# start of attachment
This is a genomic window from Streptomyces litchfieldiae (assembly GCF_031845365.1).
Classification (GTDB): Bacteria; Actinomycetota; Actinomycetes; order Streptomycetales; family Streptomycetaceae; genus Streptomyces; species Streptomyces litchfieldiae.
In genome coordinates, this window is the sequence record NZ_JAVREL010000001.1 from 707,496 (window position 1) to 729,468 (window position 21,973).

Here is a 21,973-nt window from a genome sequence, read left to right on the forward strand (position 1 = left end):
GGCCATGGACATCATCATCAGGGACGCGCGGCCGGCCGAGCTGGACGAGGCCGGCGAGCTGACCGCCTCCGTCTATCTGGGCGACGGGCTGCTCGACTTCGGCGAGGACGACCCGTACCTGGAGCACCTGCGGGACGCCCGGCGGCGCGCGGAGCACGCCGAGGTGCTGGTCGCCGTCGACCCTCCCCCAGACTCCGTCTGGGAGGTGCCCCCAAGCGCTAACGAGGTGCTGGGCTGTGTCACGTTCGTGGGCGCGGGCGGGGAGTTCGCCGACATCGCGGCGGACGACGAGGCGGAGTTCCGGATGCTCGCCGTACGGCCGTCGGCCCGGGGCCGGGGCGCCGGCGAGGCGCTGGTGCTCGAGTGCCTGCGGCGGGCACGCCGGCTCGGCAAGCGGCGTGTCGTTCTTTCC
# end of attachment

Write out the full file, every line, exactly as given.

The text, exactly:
This is a genomic window from Streptomyces litchfieldiae (assembly GCF_031845365.1).
Classification (GTDB): Bacteria; Actinomycetota; Actinomycetes; order Streptomycetales; family Streptomycetaceae; genus Streptomyces; species Streptomyces litchfieldiae.
In genome coordinates, this window is the sequence record NZ_JAVREL010000001.1 from 707,496 (window position 1) to 729,468 (window position 21,973).

Here is a 21,973-nt window from a genome sequence, read left to right on the forward strand (position 1 = left end):
GGCCATGGACATCATCATCAGGGACGCGCGGCCGGCCGAGCTGGACGAGGCCGGCGAGCTGACCGCCTCCGTCTATCTGGGCGACGGGCTGCTCGACTTCGGCGAGGACGACCCGTACCTGGAGCACCTGCGGGACGCCCGGCGGCGCGCGGAGCACGCCGAGGTGCTGGTCGCCGTCGACCCTCCCCCAGACTCCGTCTGGGAGGTGCCCCCAAGCGCTAACGAGGTGCTGGGCTGTGTCACGTTCGTGGGCGCGGGCGGGGAGTTCGCCGACATCGCGGCGGACGACGAGGCGGAGTTCCGGATGCTCGCCGTACGGCCGTCGGCCCGGGGCCGGGGCGCCGGCGAGGCGCTGGTGCTCGAGTGCCTGCGGCGGGCACGCCGGCTCGGCAAGCGGCGTGTCGTTCTTTCC